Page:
“I refuse to accept that the ‘isness’ of man’s present nature makes him morally incapable of reaching up for the eternal ‘oughtness’ that forever confronts him.” - Martin Luther King Jr.
How do people interpret life? When our world doesn’t make sense, what gives us clarity? What do we use to understand our circumstances, especially when things get rough?
A few years ago, I discovered a template (conceived by Michael Metzger) that attempts to put into words what seems to be true of us all.
The basic premise is that everyone on the planet shares a kind of behavioral DNA, a pattern for how we view life. We all imagine life the way it ought to be, the way it is, the way it can be and the way it will be. We see this pattern in everyday life and in movies, novels, songs and art. This pattern also is found in Scripture.
We imagine the way life ought to be because of Creation. We were designed for a perfect relationship with God and other people. We recognize the way it is as not quite right because of Corruption. We live in a fallen, broken world.
Our current reality doesn’t line up with God’s original intent. When we think about the way life can be, it’s because of Redemption. Deep down we long for renewal, for freedom.
Through Jesus, God offers a solution for our fallen condition. We dream about the way life will be because of what the Bible calls Restoration. One day, God will restore everything in creation to its original intent. He will make all things new.
So ought, is, can, and will is simply a way of using secular language to talk about Creation, Corruption, Redemption, and Restoration.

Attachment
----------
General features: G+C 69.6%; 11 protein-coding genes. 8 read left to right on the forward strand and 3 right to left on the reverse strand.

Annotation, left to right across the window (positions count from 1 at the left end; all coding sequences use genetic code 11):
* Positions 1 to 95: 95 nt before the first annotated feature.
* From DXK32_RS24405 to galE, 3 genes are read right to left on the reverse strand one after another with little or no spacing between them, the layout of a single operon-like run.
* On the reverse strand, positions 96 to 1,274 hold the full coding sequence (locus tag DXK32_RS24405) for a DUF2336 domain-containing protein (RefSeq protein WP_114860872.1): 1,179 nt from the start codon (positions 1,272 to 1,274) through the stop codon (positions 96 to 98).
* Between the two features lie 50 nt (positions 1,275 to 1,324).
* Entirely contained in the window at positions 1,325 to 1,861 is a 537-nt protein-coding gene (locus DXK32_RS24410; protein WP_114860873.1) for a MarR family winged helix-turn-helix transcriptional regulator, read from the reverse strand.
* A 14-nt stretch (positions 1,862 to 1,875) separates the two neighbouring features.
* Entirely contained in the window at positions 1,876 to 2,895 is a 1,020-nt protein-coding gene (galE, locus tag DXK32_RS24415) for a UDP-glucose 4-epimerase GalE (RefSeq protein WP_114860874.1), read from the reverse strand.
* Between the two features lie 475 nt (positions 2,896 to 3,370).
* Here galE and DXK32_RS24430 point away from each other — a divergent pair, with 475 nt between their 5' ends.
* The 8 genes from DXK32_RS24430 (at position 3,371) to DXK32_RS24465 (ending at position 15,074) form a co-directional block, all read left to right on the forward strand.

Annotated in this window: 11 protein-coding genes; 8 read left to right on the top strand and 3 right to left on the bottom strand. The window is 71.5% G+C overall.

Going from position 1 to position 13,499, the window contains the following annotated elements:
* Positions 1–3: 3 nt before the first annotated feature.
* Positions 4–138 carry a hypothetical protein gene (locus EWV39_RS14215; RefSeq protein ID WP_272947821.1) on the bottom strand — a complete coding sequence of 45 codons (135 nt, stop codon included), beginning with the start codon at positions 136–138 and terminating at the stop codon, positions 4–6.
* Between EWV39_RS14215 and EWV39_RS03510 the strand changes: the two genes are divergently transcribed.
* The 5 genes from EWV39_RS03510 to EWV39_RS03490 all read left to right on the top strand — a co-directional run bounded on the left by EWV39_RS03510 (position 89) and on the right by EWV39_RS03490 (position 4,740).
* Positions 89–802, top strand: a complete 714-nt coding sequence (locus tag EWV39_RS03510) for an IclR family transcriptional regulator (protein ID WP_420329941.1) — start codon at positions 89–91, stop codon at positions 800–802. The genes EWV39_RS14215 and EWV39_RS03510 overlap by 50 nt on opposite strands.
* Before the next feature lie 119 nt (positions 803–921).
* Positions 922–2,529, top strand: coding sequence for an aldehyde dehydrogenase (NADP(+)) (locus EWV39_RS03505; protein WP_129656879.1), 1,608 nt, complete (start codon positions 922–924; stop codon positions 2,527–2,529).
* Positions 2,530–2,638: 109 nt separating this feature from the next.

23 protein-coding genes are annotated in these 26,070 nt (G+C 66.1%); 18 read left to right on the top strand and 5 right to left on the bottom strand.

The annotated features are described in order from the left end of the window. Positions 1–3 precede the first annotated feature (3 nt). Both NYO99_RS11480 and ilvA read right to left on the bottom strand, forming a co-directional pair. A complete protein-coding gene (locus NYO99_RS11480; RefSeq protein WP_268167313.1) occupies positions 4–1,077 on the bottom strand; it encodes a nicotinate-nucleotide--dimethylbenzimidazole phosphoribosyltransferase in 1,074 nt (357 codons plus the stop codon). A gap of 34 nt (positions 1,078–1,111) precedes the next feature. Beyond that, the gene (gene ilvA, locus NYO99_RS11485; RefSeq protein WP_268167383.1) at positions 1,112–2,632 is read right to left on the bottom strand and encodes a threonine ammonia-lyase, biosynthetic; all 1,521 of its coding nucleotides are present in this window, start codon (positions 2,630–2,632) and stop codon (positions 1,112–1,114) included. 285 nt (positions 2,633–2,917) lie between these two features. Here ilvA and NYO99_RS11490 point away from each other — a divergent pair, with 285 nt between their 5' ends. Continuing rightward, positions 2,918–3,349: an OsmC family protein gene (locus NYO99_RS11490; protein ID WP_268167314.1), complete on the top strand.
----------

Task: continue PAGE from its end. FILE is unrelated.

A story I share is about my friend Tami Lewis, a 44-year-old mother of five boys, who went to the hospital with a persistent cough. She was diagnosed with cancer in her lungs, liver and colon.
Tami has since passed away. And while it’s difficult to comprehend why this happened, we can take comfort from the fact that she knew Jesus: the Creator, Redeemer and Restorer. One day, He will make all things new.
When thinking about Tami, I am reminded of this template, which God used to help me interpret these awful circumstances:
Tami ought to be at home right now, making lunch for her boys, reading to them, playing with them, cuddling with them. Instead, she was in a hospital bed, her body full of cancer until she left this world. The way it is – reality – is not the way it ought to be.
Now, what can happen? God can or could have healed her. We prayed for her healing and weeped with those who weeped. We provided support and encouragement to her family.
And where does our hope come from? She will and does have a perfect body. There is no more pain, disease or sorrow.
This framework, which is the gospel in its essence, helps us make sense of the world and fosters spiritual conversations and allows us to share the hope in us.
Dans Wonderstruck, Margaret vous invite à dénicher les moments extraordinaires dans la vie quotidienne, reconnaître la présence de Dieu au milieu de votre routine et découvrir la paix en sachant que vous êtes follement aimée.
Courage dans les grands choix, commence et est l’extension des choix courageux nous faire tous les jours, ou pas. Courage d’entendre la vérité sur nous-mêmes, courage pour défendre la vérité et le courage de proclamer l’Evangile.
Jésus sans Religion dresse un portrait convaincant de Jésus et après avoir terminé le livre, le lecteur comprenne bien les mots, les œuvres et les revendications de Jésus.
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